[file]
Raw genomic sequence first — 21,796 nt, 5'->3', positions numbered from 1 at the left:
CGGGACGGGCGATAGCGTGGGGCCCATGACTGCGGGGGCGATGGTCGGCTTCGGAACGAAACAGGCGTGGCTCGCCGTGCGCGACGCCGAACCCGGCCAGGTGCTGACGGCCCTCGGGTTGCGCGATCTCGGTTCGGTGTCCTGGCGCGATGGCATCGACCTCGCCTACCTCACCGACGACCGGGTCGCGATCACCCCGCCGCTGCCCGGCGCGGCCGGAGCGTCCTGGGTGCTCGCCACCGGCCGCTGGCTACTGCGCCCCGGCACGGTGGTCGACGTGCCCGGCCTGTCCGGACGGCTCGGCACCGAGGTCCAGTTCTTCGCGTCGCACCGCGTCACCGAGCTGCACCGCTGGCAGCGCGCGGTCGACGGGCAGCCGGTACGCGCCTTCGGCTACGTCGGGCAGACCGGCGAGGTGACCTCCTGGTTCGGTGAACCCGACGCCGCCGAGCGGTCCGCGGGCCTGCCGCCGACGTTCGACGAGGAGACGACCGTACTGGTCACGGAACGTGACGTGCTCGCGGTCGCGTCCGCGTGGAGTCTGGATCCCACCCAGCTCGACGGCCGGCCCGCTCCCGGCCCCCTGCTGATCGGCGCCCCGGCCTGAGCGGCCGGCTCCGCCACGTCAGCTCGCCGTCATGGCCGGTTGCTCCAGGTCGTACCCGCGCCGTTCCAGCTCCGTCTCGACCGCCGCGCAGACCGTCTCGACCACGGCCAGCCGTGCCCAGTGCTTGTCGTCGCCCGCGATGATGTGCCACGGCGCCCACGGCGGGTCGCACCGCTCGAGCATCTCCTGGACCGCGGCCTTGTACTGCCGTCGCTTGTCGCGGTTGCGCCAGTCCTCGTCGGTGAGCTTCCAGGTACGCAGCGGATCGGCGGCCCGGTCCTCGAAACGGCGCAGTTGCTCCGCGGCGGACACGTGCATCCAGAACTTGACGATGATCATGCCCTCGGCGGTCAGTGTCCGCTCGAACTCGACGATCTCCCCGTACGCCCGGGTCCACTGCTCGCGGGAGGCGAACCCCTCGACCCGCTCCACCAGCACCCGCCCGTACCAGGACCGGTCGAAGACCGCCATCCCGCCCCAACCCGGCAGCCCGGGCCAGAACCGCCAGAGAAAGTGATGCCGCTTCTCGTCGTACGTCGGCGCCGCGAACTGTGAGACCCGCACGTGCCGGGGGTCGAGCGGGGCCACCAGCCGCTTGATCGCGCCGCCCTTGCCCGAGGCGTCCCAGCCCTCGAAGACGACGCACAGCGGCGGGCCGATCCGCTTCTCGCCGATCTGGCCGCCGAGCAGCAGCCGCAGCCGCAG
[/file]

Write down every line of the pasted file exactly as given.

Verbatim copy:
Raw genomic sequence first — 21,796 nt, 5'->3', positions numbered from 1 at the left:
CGGGACGGGCGATAGCGTGGGGCCCATGACTGCGGGGGCGATGGTCGGCTTCGGAACGAAACAGGCGTGGCTCGCCGTGCGCGACGCCGAACCCGGCCAGGTGCTGACGGCCCTCGGGTTGCGCGATCTCGGTTCGGTGTCCTGGCGCGATGGCATCGACCTCGCCTACCTCACCGACGACCGGGTCGCGATCACCCCGCCGCTGCCCGGCGCGGCCGGAGCGTCCTGGGTGCTCGCCACCGGCCGCTGGCTACTGCGCCCCGGCACGGTGGTCGACGTGCCCGGCCTGTCCGGACGGCTCGGCACCGAGGTCCAGTTCTTCGCGTCGCACCGCGTCACCGAGCTGCACCGCTGGCAGCGCGCGGTCGACGGGCAGCCGGTACGCGCCTTCGGCTACGTCGGGCAGACCGGCGAGGTGACCTCCTGGTTCGGTGAACCCGACGCCGCCGAGCGGTCCGCGGGCCTGCCGCCGACGTTCGACGAGGAGACGACCGTACTGGTCACGGAACGTGACGTGCTCGCGGTCGCGTCCGCGTGGAGTCTGGATCCCACCCAGCTCGACGGCCGGCCCGCTCCCGGCCCCCTGCTGATCGGCGCCCCGGCCTGAGCGGCCGGCTCCGCCACGTCAGCTCGCCGTCATGGCCGGTTGCTCCAGGTCGTACCCGCGCCGTTCCAGCTCCGTCTCGACCGCCGCGCAGACCGTCTCGACCACGGCCAGCCGTGCCCAGTGCTTGTCGTCGCCCGCGATGATGTGCCACGGCGCCCACGGCGGGTCGCACCGCTCGAGCATCTCCTGGACCGCGGCCTTGTACTGCCGTCGCTTGTCGCGGTTGCGCCAGTCCTCGTCGGTGAGCTTCCAGGTACGCAGCGGATCGGCGGCCCGGTCCTCGAAACGGCGCAGTTGCTCCGCGGCGGACACGTGCATCCAGAACTTGACGATGATCATGCCCTCGGCGGTCAGTGTCCGCTCGAACTCGACGATCTCCCCGTACGCCCGGGTCCACTGCTCGCGGGAGGCGAACCCCTCGACCCGCTCCACCAGCACCCGCCCGTACCAGGACCGGTCGAAGACCGCCATCCCGCCCCAACCCGGCAGCCCGGGCCAGAACCGCCAGAGAAAGTGATGCCGCTTCTCGTCGTACGTCGGCGCCGCGAACTGTGAGACCCGCACGTGCCGGGGGTCGAGCGGGGCCACCAGCCGCTTGATCGCGCCGCCCTTGCCCGAGGCGTCCCAGCCCTCGAAGACGACGCACAGCGGCGGGCCGATCCGCTTCTCGCCGATCTGGCCGCCGAGCAGCAGCCGCAGCCGCAG